A man has been arrested on suspicion of murder after a deadly shoot-out and hostage situation at a Los Angeles supermarket.
Police said Gene Evin Atkins, 28, is being held after a woman was shot and killed in the incident at the Trader Joe’s store in the Silver Lake area on Saturday.
No hostages were seriously hurt before the attacker handcuffed himself and surrendered about three hours later.
The woman who died has been identified as 27-year-old Melyda Corado. Her brother Albert Corado said on Twitter that she worked at Trader Joe’s.
“I’m sad to say she didn’t make it. My baby sister. My world,” he tweeted.
Investigators have not confirmed if her death sparked Atkins’s arrest on a murder charge.
Officials say Atkins shot his grandmother seven times and wounded another woman, who he forced into a car. Officers tracked the car, gave chase and exchanged gunfire with the man, who crashed into a pole outside the supermarket and then ran inside.
Atkins’s grandmother is in hospital in a critical condition, while the woman forced into a car suffered minor injuries.
Frightened customers and workers dived for cover as police bullets fired at the man shattered the store’s glass doors.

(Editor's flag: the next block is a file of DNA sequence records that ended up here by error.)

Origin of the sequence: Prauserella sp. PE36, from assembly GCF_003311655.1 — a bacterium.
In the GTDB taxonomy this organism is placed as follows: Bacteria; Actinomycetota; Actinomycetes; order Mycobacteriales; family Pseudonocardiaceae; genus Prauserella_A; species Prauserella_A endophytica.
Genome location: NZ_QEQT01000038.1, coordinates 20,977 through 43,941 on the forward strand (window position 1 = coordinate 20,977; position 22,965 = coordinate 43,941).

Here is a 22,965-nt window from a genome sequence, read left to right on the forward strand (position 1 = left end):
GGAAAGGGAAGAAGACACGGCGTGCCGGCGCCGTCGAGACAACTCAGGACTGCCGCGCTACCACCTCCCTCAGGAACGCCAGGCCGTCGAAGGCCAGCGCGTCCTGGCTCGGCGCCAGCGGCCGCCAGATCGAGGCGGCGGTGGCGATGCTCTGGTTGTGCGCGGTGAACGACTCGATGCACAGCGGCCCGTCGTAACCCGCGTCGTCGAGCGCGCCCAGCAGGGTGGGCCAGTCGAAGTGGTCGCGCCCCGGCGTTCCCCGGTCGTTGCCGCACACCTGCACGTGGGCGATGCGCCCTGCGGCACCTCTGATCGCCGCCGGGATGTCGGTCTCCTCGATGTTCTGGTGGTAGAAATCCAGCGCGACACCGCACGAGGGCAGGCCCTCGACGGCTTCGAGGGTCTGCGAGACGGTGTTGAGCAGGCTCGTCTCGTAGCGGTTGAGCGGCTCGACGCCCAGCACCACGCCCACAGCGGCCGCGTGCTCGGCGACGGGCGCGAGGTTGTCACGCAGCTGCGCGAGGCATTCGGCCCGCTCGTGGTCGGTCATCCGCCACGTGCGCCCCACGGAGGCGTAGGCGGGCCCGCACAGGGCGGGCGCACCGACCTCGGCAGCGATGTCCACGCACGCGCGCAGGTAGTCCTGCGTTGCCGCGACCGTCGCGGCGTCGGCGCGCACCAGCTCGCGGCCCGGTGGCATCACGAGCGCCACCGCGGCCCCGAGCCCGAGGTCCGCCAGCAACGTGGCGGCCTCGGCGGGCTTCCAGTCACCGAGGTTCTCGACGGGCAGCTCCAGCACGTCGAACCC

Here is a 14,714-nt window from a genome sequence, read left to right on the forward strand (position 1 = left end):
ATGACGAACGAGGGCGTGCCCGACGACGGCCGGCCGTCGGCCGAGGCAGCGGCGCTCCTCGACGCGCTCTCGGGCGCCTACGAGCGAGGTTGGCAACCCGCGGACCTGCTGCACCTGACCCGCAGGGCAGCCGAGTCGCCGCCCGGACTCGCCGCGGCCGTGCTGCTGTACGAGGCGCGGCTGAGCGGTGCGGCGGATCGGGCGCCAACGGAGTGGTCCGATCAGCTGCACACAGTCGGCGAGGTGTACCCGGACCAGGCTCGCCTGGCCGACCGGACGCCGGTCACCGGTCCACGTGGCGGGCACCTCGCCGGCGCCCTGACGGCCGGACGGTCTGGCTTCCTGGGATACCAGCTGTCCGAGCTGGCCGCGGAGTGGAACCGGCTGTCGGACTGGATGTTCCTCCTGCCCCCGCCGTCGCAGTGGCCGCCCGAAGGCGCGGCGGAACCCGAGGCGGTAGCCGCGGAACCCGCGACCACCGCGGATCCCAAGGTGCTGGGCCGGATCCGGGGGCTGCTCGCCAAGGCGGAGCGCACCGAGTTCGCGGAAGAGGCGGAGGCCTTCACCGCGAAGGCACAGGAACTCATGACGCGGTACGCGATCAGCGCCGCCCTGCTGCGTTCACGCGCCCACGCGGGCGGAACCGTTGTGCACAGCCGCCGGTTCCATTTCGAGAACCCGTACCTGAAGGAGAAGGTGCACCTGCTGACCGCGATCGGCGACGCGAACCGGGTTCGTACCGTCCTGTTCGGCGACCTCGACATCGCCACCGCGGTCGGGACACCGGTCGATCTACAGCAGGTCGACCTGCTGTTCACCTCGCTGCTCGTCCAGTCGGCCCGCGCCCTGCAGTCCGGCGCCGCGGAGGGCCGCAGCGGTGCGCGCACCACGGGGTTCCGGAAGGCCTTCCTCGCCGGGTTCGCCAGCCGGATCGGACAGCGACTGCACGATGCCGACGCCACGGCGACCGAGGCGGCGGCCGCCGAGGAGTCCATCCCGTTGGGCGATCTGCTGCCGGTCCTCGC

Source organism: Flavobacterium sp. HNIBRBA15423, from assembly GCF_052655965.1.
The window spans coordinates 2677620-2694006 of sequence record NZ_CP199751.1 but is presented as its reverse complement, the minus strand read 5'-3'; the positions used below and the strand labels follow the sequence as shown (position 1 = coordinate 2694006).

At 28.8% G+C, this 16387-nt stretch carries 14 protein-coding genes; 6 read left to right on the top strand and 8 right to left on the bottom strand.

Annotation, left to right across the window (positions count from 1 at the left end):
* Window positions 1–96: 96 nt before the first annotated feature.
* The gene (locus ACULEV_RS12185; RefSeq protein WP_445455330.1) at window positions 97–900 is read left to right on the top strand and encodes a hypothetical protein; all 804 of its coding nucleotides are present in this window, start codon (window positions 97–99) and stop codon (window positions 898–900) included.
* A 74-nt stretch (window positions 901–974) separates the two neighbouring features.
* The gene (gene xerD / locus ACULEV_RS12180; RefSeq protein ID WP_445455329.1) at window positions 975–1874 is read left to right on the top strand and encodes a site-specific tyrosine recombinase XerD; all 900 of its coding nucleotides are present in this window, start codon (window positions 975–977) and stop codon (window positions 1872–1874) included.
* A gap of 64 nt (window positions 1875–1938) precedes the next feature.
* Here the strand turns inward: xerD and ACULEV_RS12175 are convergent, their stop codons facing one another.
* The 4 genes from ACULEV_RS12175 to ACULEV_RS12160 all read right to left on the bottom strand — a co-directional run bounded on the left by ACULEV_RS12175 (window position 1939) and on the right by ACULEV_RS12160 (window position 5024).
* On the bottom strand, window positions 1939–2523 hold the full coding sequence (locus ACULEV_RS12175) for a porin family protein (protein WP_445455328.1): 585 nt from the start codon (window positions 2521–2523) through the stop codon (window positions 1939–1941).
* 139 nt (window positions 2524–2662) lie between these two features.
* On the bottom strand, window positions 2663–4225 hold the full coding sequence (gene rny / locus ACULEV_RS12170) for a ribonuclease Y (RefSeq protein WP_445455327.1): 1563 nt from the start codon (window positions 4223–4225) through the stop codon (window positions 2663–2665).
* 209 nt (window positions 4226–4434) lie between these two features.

Some people inside the supermarket climbed out windows, and others barricaded themselves in rooms as scores of police officers and firefighters and 18 ambulances converged on the scene and prepared for mass casualties.
Heavily armed officers in riot gear stood along the side of the store and used mirrors to look inside as hostage negotiators tried to coax the man into freeing his 40-50 hostages and surrendering.
At about 6.30pm local time, the man agreed to handcuff himself and walked out the front door, surrounded by four of the hostages.
Mayor Eric Garcetti congratulated police and firefighters for their work, adding: “The heroism that was shown today was second to none, and the teams that were able to respond, secure the perimeter and engage in conversation with the suspect no doubt saved lives today,” he said.
Fire officials said six people, ranging in age from 12 to 81, were taken to hospital. None had been shot, and all were in fair condition.
Among those caught up in the incident was 91-year-old Don Kohles, who was walking into the supermarket when he saw “two police cars coming like a bat out of hell” and the man crashed into the pole.
The driver got out, and police started firing at him as he ran towards the supermarket. Mr Kohles said he hurried inside, and he and others took cover as the man ran in.
“Those bullets went right over the back of me as he was running right down the main aisle,” Mr Kohles said.
Christian Dunlop was on a corner near the store when he saw four people run out. One person, an employee, was dragging an injured woman by the hands. “She appeared lifeless,” Mr Dunlop said.
He then saw about five employees hang out a second-floor window and drop to the ground and about 15 other people run to safety from the back of the store. Among them was a police officer carrying a small child, he said.
“I know all the employees,” Mr Dunlop said. “I see them all the time. My heart was just racing and thinking about all the endless possibilities.”